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Enough with the conspiracy theories, says one author: Shakespeare really was Shakespeare

Despite theories like those in the new movie 'Anonymous' that William Shakespeare was someone else entirely, drama professor Scott McCrea says conspiracy theories surrounding the playwright are all false.

By Randy Dotinga / October 28, 2011

Drama professor Scott McCrea says theories that this man wasn't actually the author of the English language's most famous plays aren't plausible.

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This weekend, thousands of moviegoers will get their first glimpse of the theory that the playwright and poet named William Shakespeare wasn't a balding guy named William Shakespeare. "Anonymous," starring Vanessa Redgrave, suggests a grand conspiracy obscured the true identity of the Bard of Avon. (Well, make that the Bard of Not-Avon.)

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The Will-wasn't-Will idea isn't ancient, but it's not entirely new either. Ever since the 19th century, skeptics have been questioning whether an upper-middle class man with a rather ordinary background could have become one of the most influential humans of all time.

Recent books have debunked the doubters, including 2010's "Contested Will," by Shakespearean scholar James Shapiro (you can read my review here) and 2005's "The Case for Shakespeare: The End of the Authorship Question," by Scott McCrea, a drama professor at Purchase College, State University of New York.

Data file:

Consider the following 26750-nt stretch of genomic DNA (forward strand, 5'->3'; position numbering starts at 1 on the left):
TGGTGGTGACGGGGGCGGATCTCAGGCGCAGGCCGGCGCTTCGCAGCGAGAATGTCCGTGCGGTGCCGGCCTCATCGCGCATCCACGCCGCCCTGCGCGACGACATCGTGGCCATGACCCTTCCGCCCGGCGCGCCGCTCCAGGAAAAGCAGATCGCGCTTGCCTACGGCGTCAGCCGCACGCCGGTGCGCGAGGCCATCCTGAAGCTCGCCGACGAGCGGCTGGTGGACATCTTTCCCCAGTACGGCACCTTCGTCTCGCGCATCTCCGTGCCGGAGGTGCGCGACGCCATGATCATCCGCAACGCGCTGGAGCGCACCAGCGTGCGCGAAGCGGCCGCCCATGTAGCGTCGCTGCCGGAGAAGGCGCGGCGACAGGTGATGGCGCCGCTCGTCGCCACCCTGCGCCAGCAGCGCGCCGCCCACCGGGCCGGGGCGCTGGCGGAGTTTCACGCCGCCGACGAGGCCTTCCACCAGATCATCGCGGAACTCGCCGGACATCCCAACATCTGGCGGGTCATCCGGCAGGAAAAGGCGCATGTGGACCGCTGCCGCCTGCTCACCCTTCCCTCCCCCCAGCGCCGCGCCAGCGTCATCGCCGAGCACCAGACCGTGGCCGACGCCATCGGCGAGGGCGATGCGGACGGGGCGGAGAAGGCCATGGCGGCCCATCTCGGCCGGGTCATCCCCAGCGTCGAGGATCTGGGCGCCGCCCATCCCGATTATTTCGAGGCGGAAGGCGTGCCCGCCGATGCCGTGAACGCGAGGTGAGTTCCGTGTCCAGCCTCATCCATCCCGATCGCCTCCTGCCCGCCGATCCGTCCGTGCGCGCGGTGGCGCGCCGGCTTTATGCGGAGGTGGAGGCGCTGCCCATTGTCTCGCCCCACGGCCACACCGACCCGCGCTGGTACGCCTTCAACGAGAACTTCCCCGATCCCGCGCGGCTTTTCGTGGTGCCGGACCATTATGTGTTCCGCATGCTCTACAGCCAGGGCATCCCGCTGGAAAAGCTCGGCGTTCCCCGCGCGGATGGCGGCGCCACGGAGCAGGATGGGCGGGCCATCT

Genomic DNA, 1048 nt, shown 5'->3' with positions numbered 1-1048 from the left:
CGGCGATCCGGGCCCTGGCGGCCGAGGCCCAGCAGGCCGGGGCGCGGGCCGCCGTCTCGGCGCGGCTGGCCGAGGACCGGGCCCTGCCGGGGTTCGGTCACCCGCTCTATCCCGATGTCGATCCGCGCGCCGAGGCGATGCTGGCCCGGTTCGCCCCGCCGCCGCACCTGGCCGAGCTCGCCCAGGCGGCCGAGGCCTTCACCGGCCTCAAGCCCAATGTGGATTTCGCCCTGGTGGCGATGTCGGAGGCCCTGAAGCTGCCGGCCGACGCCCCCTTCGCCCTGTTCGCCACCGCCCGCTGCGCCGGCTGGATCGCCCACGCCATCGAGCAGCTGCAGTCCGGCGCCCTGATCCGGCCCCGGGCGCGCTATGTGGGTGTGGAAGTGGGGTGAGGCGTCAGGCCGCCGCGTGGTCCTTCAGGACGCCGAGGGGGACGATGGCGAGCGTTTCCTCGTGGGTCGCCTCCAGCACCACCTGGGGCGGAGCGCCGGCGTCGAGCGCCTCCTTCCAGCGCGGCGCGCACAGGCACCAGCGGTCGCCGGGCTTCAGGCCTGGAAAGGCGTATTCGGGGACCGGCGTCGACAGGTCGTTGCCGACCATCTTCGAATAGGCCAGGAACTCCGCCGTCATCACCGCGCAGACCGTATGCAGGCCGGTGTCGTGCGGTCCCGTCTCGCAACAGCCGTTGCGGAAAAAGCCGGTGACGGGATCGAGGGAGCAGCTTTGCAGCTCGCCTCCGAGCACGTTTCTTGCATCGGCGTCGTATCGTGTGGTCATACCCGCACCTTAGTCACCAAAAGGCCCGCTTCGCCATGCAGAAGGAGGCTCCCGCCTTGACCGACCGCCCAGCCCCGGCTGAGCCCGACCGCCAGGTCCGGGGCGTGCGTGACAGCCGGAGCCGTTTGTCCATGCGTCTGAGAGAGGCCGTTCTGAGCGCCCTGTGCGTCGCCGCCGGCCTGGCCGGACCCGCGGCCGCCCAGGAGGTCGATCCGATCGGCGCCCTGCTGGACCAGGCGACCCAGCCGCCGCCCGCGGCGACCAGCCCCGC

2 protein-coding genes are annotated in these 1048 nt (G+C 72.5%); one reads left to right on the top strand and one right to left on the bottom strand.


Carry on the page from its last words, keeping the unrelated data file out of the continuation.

This week, I asked McCrea about the history of Shakespeare conspiracy theories and why he thinks they're, to borrow a phrase, "the stuff that dreams are made on."
 
 Q: When did people start wondering if Shakespeare was actually Shakespeare?
 
 A: In the mid-19th century, when there was a guy who wrote a book and claimed that Shakespeare lacked erudition and could not have been very well educated, so it must have been [famed writer] Ben Jonson must have been the real writer of the plays. He writes these plays about dukes and earls, yet he was a commoner, a son of a glover. How could he have written these plays? Then people thought it must have been Francis Bacon. He was the most learned man of his time, and Shakespeare was the most learned man of his time, so they must have been the same guy.
 
 Q: Why was his real identity so important to people?
 
 A: Shakespeare had became almost a god of sorts. He became great, he became idolized, and he became a superhuman because of his impact on the culture.
 
 We do this: There's a psychological need for people to displace in some way people who seem to be superhuman.
 
 Q: For it to have been worthwhile to create a fake Shakespeare, it seems like he would have had to be incredibly appreciated in his own time. Was that the case?
 
 A: There's this assumption that people knew during his own time that he was this writer for all time. In fact, he was regarded as a very good playwright, but by the time he died, he was considered a bit passé.

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